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The Tongass and the Battle for the Last Great Trees

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While all eyes are turned to oil and gas development, and offshore drilling, another resource management drama is unfolding out of the national spotlight. The resources are trees and land, and the conflict is brewing between the federal government, a for-profit Alaska Native corporation and the residents in and around the Tongass National Forest. The largest national forest in the U.S., the Tongass, will never be seen by most Americans, but it contains the last significant stands of old growth virgin forest in the nation. The question of what to do with it, how to manage it, and if the last remaining land to be taken can be renegotiated and "cherry picked" for the best timber is ripping apart communities in Southeast Alaska.

At least 354,000 acres of the Tongass are surrounded by public forest land, but are in private ownership to the Sealaska native regional corporation, one of many corporations created by the Alaska Native Claims Settlement Act of 1971. The corporation can use the land however it sees fit, with or without regard to the ecosystems, and human residents of the region.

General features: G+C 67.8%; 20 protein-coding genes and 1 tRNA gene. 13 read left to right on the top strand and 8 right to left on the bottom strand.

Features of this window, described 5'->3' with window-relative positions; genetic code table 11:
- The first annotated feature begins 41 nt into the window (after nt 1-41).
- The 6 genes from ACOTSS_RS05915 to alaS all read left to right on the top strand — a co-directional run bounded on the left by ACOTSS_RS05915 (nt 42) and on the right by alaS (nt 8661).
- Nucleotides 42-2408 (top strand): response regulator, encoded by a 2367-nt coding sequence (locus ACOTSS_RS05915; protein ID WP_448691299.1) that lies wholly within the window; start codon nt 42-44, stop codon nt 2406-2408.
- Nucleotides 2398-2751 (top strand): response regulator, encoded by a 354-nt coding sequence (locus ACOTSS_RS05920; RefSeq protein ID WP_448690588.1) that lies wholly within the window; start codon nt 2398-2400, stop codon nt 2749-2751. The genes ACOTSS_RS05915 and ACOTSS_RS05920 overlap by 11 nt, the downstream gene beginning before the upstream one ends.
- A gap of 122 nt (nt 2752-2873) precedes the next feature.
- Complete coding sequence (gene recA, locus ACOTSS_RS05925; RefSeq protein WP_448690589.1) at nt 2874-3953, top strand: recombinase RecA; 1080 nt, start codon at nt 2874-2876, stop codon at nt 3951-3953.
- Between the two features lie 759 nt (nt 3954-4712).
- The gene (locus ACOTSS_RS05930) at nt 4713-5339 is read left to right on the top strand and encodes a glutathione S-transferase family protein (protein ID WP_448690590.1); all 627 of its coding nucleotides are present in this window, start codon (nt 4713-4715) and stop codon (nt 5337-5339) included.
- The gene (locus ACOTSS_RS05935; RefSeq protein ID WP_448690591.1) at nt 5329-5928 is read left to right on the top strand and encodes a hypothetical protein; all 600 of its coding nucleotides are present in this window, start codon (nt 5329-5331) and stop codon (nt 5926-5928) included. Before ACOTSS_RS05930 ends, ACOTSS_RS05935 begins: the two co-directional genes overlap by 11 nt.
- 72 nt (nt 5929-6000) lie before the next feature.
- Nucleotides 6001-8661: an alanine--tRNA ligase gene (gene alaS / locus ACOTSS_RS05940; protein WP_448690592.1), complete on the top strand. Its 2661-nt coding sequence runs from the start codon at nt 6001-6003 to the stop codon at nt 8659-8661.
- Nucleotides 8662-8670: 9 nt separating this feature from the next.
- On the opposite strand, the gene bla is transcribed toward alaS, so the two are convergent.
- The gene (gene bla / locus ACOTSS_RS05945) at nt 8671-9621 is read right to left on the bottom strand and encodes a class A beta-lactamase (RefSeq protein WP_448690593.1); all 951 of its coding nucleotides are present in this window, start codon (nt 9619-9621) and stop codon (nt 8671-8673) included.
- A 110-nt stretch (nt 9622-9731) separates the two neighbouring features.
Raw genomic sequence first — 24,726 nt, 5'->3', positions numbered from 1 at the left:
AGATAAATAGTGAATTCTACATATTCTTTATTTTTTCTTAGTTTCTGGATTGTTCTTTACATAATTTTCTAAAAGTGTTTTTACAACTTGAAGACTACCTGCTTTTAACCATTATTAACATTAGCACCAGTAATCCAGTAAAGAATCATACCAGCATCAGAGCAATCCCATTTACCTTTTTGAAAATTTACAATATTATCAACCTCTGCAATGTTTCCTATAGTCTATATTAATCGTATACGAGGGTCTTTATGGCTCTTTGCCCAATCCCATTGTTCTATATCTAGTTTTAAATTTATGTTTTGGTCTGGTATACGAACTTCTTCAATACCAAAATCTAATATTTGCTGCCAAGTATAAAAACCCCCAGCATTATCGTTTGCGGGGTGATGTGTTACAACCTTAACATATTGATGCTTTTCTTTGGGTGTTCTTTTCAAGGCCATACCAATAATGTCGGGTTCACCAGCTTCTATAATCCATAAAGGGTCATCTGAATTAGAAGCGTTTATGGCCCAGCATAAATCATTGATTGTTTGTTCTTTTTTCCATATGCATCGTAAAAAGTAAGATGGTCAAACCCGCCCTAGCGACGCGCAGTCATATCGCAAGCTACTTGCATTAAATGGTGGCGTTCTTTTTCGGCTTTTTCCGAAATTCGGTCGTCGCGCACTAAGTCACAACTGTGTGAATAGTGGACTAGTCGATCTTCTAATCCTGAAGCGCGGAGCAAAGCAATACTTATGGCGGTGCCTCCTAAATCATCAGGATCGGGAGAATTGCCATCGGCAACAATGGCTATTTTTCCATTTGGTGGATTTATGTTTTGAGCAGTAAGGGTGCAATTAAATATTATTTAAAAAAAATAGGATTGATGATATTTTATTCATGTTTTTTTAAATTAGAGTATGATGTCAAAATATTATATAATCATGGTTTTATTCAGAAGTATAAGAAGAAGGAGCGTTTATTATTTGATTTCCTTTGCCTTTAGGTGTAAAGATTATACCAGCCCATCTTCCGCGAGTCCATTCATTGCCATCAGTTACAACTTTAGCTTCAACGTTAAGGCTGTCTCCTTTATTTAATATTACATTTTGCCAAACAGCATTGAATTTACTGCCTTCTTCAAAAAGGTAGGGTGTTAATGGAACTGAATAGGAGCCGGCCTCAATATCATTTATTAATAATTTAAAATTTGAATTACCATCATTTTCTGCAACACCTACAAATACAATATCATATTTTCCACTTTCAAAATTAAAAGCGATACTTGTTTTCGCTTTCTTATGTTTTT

Sarah Red-Laird grew up in Southeast Alaska, and 
will graduate this spring with a degree from the University of Montana's College of Forestry and Conservation in Resource Conservation. She's a former resident of Hollis, Ketchikan, and Skagway, Alaska. Her father is a former logger who now runs a guiding business based in the Tongass National Forest.


~Sarah Red-Laird, logger's daughter

By Sarah Red-Laird

As I was growing up in Alaska's Tongass National Forest, the timber industry was booming. Around where we lived, on Prince of Wales Island, it seemed like there was an endless supply of trees and money, and people were happy.

I remember loggers from the community coming to Hollis School's bake sales and dropping one hundred and fifty bucks on Cathy's pineapple upside down cake.

I also have heard stories from my friends and former Fo'c'sel Bar tenders about sweeping up hundred dollar bills from below the bar stools back then. They would just fall out of the stuffed pockets and wallets of the men, who were too lit to really care or notice.